Risk factors for weight gain during methadone maintenance treatment

Einat Peles, Shaul Schreiber, Anat Sason, Miriam Adelson

Research output: Contribution to journalArticlepeer-review


Background: Weight gain was reported during methadone maintenance treatment (MMT). However, its relation to eating habits and specific risk factors, including methadone dose or serum level, was limited. The aims of this study were to characterize risk factors for weight gain and to study current eating habits, food preferences, and nutrition knowledge. Methods: Patients with available measures of weight and height (body mass index [BMI]) at admission to MMT and at follow-up, when methadone serum levels were determined (after 1 year or when stabilized) (N = 114), were studied (using the Addiction Severity Index [ASI], drugs in urine, methadone doses, and serum levels). In addition, 109 current patients with available earlier (5.8 ± 2.6 years earlier) BMI completed eating behavior rating and nutrition knowledge questionnaires, and their current and earlier BMI were compared. Results: The BMI of 114 newly admitted patients increased from 22.5 ± 3.8 to 24.4 ± 4.3 (P <.0005). Once stabilized on methadone, BMI increased further (24.3 ± 4.5 to 25.6 ± 5.0; P <.0005; n = 74), with no change in methadone doses (125.6 ± 32.5 to 128.0 ± 34.1; F = 1.4, P =.2) or serum levels (495.6 ± 263.7 to 539.8 ± 306.2; F = 1.3, P =.2). Repeated-measures analyses revealed that BMI elevation was higher among 45 hepatitis C virus seronegative and 46 non–benzodiazepine-abusing on-admission patients. Those who scored lower on knowledge about healthy diet and showed a higher sweet-foods preference had a higher BMI. Conclusion: BMI increased over time, but independent of methadone dosage and blood levels. As expected, worse diet habits and a desire for sweet foods are related to higher BMI. Paradoxically, healthier status (i.e., hepatitis C seronegative, no benzodiazepine abuse) at admission is predictive of greater weight gain during MMT. Education about nutrition habits is recommended.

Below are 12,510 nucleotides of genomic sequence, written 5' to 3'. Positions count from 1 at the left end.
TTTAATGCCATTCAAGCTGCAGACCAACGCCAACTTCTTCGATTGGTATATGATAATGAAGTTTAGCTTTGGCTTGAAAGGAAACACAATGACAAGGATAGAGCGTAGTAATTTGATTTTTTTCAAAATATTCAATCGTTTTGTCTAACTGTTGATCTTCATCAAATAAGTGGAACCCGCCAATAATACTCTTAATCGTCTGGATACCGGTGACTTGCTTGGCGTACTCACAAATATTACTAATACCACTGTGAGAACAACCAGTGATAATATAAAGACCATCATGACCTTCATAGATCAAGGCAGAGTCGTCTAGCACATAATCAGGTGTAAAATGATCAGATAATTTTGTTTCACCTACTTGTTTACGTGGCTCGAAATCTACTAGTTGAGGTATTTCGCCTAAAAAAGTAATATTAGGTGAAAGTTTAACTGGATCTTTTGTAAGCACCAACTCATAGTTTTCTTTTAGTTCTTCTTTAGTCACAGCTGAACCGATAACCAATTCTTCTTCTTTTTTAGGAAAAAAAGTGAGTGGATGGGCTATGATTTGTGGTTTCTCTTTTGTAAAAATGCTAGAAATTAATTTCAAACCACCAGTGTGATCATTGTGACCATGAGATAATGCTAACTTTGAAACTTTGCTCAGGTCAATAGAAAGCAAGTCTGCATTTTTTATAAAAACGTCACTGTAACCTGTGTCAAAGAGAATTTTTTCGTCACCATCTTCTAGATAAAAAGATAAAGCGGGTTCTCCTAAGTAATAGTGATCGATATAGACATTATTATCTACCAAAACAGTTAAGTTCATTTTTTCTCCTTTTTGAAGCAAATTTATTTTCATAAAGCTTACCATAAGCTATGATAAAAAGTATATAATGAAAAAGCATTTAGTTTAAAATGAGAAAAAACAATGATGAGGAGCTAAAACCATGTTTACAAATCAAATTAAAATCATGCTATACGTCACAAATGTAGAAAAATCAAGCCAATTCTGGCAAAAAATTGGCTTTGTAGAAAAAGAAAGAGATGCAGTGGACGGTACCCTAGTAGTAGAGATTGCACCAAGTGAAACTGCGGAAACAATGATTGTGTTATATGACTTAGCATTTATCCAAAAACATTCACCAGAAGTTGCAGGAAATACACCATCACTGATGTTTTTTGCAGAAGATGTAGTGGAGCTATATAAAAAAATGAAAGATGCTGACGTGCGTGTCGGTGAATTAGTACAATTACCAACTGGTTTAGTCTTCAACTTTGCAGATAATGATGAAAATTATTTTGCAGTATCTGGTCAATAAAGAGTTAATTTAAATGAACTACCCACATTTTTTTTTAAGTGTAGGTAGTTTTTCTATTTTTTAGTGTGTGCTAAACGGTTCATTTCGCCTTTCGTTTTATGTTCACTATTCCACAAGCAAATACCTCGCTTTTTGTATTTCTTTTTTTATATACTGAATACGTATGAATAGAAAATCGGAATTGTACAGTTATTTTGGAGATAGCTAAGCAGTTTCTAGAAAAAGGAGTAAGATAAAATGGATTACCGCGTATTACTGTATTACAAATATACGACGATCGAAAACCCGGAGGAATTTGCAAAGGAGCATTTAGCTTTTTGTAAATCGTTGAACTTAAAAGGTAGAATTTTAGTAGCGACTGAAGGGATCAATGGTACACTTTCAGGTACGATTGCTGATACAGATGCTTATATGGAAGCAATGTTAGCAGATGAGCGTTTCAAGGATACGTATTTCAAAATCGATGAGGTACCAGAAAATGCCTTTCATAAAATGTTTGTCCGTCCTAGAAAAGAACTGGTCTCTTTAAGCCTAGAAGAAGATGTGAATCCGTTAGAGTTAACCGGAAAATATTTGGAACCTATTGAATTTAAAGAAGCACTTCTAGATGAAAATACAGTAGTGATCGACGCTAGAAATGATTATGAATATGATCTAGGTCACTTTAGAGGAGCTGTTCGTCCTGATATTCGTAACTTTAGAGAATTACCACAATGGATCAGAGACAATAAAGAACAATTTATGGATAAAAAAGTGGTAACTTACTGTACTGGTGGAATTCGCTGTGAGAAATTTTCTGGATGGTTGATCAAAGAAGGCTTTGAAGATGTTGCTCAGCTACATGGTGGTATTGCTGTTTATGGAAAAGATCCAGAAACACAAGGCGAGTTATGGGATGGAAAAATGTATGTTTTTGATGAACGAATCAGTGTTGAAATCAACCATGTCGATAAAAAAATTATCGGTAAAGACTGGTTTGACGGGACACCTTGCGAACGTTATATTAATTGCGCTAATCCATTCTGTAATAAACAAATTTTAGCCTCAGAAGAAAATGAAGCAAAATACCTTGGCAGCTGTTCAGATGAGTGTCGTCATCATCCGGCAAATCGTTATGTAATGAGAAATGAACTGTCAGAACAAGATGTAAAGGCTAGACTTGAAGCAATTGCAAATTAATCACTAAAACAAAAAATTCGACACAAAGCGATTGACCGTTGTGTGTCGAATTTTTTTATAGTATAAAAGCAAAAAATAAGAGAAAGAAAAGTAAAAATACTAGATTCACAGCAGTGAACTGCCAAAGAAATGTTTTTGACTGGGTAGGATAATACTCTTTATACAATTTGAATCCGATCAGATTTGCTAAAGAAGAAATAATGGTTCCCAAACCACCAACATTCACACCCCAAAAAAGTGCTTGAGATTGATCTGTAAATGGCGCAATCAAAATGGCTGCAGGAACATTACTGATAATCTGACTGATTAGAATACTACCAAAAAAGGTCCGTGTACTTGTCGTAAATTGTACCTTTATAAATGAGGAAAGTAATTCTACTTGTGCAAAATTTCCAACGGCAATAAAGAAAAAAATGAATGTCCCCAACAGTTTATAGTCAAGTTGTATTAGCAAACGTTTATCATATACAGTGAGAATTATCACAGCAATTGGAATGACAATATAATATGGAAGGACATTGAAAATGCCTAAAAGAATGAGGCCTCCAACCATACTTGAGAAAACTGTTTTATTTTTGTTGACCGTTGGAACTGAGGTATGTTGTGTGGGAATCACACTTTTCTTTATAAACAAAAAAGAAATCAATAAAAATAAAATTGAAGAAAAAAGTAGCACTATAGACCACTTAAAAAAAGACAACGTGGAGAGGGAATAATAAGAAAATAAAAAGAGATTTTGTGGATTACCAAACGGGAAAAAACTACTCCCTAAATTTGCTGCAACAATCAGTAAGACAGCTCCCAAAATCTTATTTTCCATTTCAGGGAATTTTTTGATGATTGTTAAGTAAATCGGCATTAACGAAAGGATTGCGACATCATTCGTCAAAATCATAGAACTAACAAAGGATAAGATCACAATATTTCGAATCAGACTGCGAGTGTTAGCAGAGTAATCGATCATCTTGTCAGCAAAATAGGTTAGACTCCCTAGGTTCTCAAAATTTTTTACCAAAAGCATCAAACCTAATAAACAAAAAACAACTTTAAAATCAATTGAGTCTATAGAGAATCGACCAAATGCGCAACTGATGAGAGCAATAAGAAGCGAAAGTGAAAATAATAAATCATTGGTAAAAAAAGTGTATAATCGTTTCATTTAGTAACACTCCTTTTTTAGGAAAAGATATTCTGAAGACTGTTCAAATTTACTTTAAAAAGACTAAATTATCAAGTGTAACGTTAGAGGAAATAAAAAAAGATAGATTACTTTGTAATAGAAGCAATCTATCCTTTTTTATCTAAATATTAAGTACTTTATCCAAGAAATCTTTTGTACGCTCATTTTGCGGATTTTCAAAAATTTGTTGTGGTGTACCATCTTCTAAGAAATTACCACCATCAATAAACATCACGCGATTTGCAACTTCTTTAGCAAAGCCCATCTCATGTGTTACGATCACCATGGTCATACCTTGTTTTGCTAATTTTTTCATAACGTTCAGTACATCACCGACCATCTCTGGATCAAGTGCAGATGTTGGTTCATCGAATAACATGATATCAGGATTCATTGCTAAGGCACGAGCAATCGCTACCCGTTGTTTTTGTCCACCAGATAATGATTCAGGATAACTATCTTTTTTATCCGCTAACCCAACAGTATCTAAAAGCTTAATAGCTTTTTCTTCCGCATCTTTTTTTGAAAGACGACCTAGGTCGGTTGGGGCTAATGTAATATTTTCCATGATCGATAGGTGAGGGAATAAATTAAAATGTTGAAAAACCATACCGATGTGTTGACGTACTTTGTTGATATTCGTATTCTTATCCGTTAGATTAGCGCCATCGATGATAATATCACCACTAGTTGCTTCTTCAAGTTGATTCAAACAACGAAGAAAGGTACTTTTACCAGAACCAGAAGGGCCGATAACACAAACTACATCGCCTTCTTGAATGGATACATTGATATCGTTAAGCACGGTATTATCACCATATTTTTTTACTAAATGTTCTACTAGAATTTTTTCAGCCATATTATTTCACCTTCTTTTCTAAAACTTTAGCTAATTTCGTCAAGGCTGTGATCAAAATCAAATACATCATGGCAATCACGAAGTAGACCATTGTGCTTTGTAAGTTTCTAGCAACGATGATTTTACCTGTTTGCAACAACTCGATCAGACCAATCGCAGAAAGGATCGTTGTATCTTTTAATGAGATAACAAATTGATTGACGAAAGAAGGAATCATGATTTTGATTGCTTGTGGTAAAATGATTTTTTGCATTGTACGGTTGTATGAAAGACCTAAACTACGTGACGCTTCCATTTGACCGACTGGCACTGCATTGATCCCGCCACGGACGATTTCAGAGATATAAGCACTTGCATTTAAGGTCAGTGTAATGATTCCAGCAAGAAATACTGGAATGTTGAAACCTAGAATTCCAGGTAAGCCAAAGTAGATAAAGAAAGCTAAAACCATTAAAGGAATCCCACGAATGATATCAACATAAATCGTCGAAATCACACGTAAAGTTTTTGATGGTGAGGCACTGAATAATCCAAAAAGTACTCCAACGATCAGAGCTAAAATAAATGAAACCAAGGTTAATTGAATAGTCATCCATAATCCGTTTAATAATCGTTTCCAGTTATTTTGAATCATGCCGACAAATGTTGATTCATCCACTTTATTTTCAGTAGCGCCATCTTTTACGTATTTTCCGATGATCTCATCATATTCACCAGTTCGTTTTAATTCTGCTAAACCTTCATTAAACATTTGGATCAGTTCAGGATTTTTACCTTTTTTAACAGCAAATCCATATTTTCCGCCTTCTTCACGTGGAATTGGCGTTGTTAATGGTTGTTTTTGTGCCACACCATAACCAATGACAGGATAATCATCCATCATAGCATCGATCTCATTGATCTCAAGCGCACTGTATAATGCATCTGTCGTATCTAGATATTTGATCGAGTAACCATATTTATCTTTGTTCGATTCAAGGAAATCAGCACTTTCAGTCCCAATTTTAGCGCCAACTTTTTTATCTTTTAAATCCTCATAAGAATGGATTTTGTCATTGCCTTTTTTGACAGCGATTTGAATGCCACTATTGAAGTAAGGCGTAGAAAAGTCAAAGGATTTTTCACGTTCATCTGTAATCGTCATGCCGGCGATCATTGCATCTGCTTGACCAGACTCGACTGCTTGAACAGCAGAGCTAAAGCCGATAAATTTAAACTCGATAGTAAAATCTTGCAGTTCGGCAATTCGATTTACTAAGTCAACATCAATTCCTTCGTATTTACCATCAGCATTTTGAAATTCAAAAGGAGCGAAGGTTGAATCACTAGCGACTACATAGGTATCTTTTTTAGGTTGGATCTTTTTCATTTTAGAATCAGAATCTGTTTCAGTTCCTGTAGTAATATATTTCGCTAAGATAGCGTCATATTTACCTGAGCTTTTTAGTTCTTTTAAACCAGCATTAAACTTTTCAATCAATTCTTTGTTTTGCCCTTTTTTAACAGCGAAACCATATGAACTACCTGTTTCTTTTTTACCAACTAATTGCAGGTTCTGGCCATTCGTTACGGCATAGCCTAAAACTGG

Original languageEnglish
Pages (from-to)613-618
Number of pages6
JournalSubstance Abuse
Issue number4
StatePublished - 1 Oct 2016


  • BMI
  • methadone dose
  • methadone maintenance treatment
  • risk factors
  • sweets preference
  • weight gain


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